This introduction to growing an indoor herb garden is a great guide to gardening for beginners. Herb gardening indoors is a homesteading skill that will help provide you with fresh herbs all year long!
Fresh herbs can make all the difference when cooking. However, if you live in an area that doesn’t allow for planting year-round, fresh herbs are only readily available during the summer and fall months. In such cases, your only option may be growing your own indoor herb garden.
Successful indoor herb gardening doesn’t work with all herb types. There are a few plants that thrive in low-light and indoor conditions, and can handle being planting in containers.
Building a Thriving Indoor Herb Garden
In order to be successful with indoor herb gardening, be sure to consider the fact that these herbs will be in low light conditions with restricted root systems because they are planted in pots. Some plants can grow just fine under such conditions, but some cannot.
Partial Light Herbs
These herbs can grow in low-light conditions. Although they do need sunlight, they will do well with partial shade. Place them near a window or in a well-lit room and they will do fine.
Similar to parsley, this French herb is an annual that likes to grow in stable conditions of 60-70 degrees Fahrenheit. Chervil enjoys fertile, moist soil and can adapt to low light conditions. Be sure to water frequently as it does not do well in dry conditions.
This member of the onion family enjoys full sun but can adapt to partial sun (4-6 hours a day). Chives requires moist, fertile soil. Be sure that the soil is moist at all time. These little plants would do well in a window-sill with afternoon sun.
Also called coriander, Cilantro needs deep containers to grow well. If you’re able to provide large pots, Cilantro can grow well with 6 hours of light a day. This herb enjoys moist, fertile soil. Cilantro is a cool weather plant and cannot handle heat well.
This herb can grow almost anywhere. Mint can thrive in partial shade, adapting to low light conditions. Mint grows like a weed and requires very little maintenance besides occasional water and sunlight. Keeping mint in pots well help prevent this herb from invading other plants too!
This incredibly common herb grows year round. Parsley enjoys full sun, but can thrive in partial sun (4-6 hours a day) as well. This little plant seems to last forever in the herb garden, and does great in pots too. Parsley enjoys moist, fertile soil, but can handle to occasional dry spell.
As part of the mint family, this little herb is very easy to grow. Lemon balm requires 4 hours of sun light a day and can thrive in containers. This herb does well in fertile, well-drained, sandy soil. Lemon balm enjoys moist soil, so don’t let this plant dry out.
This popular herb is extremely hardy and can adapt to low light conditions. Thyme requires at least 5 hours of sun a day. This herb enjoys drier, well-drained soil, so be sure not to over water. It can benefit from occasional fertilizer though.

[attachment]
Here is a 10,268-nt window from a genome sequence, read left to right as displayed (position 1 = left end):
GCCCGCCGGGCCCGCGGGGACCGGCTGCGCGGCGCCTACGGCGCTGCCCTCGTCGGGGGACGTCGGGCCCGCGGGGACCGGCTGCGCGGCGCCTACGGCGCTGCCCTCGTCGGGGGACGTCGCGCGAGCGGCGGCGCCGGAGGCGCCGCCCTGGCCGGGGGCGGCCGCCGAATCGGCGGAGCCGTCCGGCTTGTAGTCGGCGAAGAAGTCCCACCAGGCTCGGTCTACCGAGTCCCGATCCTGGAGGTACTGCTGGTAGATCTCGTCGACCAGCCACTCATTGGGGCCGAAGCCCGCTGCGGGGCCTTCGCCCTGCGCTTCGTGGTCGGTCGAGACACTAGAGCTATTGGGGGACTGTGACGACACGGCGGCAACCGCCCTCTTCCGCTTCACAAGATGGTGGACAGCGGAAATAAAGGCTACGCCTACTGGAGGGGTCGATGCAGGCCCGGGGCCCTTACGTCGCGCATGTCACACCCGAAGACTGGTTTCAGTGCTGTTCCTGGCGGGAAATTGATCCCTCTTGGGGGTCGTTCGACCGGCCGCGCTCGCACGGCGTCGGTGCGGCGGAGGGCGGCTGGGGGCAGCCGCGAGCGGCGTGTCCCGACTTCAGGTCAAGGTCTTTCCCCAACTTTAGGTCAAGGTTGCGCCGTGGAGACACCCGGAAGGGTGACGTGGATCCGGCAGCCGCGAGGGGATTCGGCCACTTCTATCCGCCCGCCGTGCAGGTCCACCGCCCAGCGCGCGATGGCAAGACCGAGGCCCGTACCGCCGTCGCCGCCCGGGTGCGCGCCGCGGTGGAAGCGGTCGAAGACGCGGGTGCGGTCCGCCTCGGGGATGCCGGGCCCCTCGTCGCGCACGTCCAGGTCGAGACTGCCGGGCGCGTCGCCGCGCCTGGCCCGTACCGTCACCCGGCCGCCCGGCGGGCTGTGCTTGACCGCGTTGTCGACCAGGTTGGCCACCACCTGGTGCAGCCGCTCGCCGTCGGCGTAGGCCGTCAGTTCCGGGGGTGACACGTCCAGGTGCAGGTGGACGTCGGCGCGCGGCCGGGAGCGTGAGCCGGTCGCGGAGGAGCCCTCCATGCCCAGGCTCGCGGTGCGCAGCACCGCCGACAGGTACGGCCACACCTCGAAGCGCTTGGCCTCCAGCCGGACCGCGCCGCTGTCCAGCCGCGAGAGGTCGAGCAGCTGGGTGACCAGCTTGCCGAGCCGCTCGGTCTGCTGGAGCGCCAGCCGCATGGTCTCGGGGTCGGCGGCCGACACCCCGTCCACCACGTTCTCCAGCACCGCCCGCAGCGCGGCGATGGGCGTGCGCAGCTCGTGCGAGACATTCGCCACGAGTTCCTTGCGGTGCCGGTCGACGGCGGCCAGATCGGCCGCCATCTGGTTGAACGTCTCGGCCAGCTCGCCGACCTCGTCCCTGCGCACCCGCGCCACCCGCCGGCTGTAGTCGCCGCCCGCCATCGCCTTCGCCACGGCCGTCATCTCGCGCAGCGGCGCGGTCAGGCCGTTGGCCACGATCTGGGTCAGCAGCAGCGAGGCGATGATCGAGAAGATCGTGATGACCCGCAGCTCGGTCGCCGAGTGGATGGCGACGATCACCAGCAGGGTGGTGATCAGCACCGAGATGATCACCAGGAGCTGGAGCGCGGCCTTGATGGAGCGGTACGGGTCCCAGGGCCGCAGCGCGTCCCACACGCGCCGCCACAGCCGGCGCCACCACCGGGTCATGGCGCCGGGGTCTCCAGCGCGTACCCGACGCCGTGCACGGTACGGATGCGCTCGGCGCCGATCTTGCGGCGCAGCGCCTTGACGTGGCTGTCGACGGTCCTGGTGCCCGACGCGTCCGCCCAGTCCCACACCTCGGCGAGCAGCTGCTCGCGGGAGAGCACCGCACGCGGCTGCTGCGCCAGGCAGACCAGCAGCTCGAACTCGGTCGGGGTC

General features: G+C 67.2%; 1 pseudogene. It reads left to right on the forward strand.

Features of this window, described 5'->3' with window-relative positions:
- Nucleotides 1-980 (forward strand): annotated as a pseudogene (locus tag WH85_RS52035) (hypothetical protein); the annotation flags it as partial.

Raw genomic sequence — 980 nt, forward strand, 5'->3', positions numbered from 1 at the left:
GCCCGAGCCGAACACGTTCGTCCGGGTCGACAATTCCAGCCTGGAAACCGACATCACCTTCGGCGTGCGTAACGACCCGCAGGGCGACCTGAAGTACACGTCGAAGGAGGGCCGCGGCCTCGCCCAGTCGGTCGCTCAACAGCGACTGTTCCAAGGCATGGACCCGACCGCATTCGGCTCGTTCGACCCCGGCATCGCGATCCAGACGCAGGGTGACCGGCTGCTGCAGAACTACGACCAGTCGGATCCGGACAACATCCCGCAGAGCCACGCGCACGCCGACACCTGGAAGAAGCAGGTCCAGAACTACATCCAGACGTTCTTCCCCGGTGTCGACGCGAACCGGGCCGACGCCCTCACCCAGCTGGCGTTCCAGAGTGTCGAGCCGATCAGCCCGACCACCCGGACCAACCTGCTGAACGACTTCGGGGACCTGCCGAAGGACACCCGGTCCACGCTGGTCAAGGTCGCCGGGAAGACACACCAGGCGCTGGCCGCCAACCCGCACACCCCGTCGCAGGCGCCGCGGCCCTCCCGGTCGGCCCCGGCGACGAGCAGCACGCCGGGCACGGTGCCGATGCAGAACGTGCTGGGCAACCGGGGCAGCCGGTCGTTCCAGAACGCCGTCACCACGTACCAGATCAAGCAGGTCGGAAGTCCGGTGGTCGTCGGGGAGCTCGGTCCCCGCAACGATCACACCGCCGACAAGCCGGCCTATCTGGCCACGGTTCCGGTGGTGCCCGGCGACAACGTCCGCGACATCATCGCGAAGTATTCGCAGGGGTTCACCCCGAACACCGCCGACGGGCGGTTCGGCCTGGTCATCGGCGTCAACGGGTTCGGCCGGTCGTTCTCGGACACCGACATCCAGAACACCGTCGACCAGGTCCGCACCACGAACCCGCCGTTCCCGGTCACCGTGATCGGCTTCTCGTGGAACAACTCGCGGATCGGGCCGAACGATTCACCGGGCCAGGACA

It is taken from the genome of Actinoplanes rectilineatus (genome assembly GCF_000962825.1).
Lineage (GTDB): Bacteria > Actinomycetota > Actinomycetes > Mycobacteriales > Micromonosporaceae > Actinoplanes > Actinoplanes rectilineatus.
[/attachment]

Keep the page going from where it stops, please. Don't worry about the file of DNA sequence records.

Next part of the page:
Related: Growing and Harvesting Thyme
These herbs will need to be placed on a windowsill where they can receive sun for most of the day. Without full sun, they may not last long indoors. However, with full sun, they are sure to thrive.
This herb can be difficult to grow indoors as basil can be a bit finicky. Basil enjoys moist, fertile soil and full-sun throughout the day. As long as it’s provided these basic needs, basil does really well. However, this herb can be delicate, and if it doesn’t have enough sun or the soil is too dry, your basil plant may not make it.
Known for being great with meat, this herb is a favorite of mine. Sage is easy to grow and enjoys warm weather with direct sunlight. Soil conditions aren’t nearly as important to sage as sunlight is, so be sure to keep this herb in a sunny location at all times.
Also a sun loving herb, this hot-weather plant is hardy and easy to grow. However, it does not enjoy being over watered or over fertilized. Oregano prefers dry, sandy soil, with only occasional watering. Water this herb too much, or put it in a dark place, and oregano will probably not survive.
Additional Benefits to An Indoor Herb Garden
Just like any other houseplant, herbs can help clean and filtrate the air, providing more than just culinary benefits.
Herbs are also very aromatic, providing wonderful scents to your home.
When building an indoor herb gardening, be sure to plant herbs you use frequently. You’re more likely to not only use them, but care for them too!
MORE GARDENING TIPS: If you're looking for even more tips on gardening, these 5 Vegetables You Can Start Indoors Today will get your started. For small space ideas, check out Best Herbs for Container Gardening!
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I see rosemary didn’t make it to the list…explains why mine died this winter. It was a bush when I moved it inside and died after two weeks. Disappointed in Michigan.
Such a shame too! Rosemary is a great herb to have around!